And I guess all the guys have to look forward to the fresh concept of making a record with Holt’s writing as part of the bloodbath. Although, there might not be much of that right away, says Kerry.
“We’re signed with Nuclear Blast for another record, so I hope to be doing another one. You know, there’s so much material left over from the last record, it might be another situation where... I haven’t even gone over it with Gary whether he wants to contribute anything, but there might be a situation where there’s only three or four songs where he could, because I think we have seven or eight left over from the recording.”
And yet Gary is so much part of the band now... “Yes, when Gary came on to play, it’s been... we just passed the five-year mark last month. And you know, I didn’t say, ‘When you’re playing Jeff’s leads, play them note for note.’ I was like, ‘Do what you want. You are an established guitar player. I know you know what needs to be done here.’ And that’s got to be liberating for a dude coming into a hairy situation.”
And writing machine that Kerry is, he’s even the penner of doom lyrically-speaking on fully ten of 12 Repentless tracks. Will that continue or will we see Tom returning to his spiteful wordsmithing one day? “I got the ideas,” states King. “You know, it’s totally available for him to work on. But if I’ve got ideas and they’re strong, there’s really nothing for him to do.”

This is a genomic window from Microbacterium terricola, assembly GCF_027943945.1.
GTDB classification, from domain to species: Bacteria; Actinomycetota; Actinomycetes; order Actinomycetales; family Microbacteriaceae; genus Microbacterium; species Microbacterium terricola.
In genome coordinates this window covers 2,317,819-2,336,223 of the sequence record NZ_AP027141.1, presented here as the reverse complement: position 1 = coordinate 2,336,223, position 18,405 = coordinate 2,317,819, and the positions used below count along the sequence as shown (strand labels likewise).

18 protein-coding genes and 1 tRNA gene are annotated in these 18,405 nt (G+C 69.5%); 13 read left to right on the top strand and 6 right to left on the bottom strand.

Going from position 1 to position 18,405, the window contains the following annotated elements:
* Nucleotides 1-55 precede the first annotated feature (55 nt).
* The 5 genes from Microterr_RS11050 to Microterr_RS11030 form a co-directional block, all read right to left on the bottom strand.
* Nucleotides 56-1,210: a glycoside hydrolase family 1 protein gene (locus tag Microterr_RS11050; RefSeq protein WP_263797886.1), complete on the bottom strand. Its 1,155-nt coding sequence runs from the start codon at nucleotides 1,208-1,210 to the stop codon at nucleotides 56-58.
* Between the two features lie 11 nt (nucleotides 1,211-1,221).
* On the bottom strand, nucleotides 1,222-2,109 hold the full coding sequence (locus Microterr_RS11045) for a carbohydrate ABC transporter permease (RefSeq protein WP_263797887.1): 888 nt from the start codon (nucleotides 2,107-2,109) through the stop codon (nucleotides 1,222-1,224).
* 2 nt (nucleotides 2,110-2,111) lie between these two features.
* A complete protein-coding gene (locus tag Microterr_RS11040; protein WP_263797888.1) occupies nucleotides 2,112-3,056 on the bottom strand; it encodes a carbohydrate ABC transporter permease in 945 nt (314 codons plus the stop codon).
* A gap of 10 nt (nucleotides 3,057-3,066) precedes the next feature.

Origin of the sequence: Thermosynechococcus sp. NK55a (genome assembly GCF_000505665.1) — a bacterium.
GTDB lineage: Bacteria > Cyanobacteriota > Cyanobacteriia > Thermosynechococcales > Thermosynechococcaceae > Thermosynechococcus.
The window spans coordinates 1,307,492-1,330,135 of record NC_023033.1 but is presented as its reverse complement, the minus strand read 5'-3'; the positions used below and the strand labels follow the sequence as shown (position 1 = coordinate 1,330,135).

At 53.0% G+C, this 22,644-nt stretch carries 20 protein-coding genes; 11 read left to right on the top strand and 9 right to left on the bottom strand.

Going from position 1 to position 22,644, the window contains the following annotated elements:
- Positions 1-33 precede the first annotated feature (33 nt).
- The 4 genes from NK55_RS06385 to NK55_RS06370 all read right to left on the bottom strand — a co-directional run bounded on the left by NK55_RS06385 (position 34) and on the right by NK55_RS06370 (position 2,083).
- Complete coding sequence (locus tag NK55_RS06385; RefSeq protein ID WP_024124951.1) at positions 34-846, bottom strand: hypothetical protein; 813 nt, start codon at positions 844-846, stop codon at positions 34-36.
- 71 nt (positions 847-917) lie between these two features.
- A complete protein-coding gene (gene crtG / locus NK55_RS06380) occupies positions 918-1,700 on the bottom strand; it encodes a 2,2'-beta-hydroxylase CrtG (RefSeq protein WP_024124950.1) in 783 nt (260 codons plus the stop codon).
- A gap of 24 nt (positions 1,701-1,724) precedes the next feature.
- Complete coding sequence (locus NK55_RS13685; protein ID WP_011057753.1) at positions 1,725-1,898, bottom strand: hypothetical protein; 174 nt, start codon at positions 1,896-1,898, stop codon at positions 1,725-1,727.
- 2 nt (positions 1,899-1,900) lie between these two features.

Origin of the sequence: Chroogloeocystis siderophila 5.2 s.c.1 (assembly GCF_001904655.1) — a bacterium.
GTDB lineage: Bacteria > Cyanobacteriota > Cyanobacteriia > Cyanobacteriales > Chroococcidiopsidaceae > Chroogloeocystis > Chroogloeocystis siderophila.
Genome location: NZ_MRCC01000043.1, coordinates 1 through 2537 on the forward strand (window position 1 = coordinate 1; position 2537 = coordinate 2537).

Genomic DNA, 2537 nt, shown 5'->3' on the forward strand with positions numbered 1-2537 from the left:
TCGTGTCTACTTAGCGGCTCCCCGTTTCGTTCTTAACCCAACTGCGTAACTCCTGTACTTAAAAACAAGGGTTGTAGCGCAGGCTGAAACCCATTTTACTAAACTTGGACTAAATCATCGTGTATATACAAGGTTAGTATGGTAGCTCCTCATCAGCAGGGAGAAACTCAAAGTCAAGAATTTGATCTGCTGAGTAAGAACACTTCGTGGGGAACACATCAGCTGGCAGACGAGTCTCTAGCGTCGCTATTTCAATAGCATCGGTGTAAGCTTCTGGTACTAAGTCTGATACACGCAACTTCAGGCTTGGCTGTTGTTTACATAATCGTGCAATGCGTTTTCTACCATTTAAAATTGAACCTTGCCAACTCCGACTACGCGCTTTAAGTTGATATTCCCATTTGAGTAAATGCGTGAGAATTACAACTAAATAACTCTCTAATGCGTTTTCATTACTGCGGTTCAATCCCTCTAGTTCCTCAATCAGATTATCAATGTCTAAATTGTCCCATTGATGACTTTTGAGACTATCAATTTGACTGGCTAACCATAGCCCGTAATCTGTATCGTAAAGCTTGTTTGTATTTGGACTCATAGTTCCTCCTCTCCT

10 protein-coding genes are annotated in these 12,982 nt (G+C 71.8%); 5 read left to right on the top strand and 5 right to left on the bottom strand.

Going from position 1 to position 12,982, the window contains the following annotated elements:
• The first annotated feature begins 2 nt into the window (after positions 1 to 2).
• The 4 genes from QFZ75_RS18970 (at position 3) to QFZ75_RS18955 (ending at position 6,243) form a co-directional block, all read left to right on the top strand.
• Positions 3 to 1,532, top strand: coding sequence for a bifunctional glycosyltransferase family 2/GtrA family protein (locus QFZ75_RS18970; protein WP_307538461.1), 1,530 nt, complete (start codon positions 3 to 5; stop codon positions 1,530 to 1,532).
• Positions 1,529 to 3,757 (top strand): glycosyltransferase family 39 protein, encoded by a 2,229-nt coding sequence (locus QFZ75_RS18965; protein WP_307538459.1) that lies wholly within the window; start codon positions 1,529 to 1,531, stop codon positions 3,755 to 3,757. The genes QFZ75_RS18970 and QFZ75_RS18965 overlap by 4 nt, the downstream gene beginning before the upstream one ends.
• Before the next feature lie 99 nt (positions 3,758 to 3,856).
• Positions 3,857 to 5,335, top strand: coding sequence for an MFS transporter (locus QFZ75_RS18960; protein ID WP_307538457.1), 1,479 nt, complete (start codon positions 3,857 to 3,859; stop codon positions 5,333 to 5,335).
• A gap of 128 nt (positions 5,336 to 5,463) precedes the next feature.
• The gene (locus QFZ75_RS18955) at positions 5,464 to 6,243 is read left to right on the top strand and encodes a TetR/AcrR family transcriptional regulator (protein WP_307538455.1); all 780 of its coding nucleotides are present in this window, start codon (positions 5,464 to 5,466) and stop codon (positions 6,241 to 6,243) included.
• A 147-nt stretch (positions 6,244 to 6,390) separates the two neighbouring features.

And there’s definitely no lack of ideas being generated by the real world, what with the recent terrorist attacks in Belgium. “Well, the world keeps proving me right,” reflects King. “And it’s unfortunate. I mean, essentially, these cowardly people are just going out and blowing up innocent people. And they’re just trying to bully you into changing how you live your life. And our lifestyle is so forbidden to them. But it’s a free lifestyle, and they hate us for being free. It sucks. You know, of course, I have to think about it, because I’ll be going to Europe this summer. And last time when it flared up, we were just ahead of it. We were in Paris just four days before the Paris thing went on. And we played Belgium the same amount of time before they shut down all of Belgium. So we had a taste of it last year, and it’s the same feeling. I just want to get them on some sort of method to say, stop fucking with us! (laughs).”
One other new hue and dimension to the Repentless album was the hiring on of Terry Date as producer. I asked Kerry if the Pantera and Soundgarden legend had any ideas around what kind of album he wanted to see out of the band.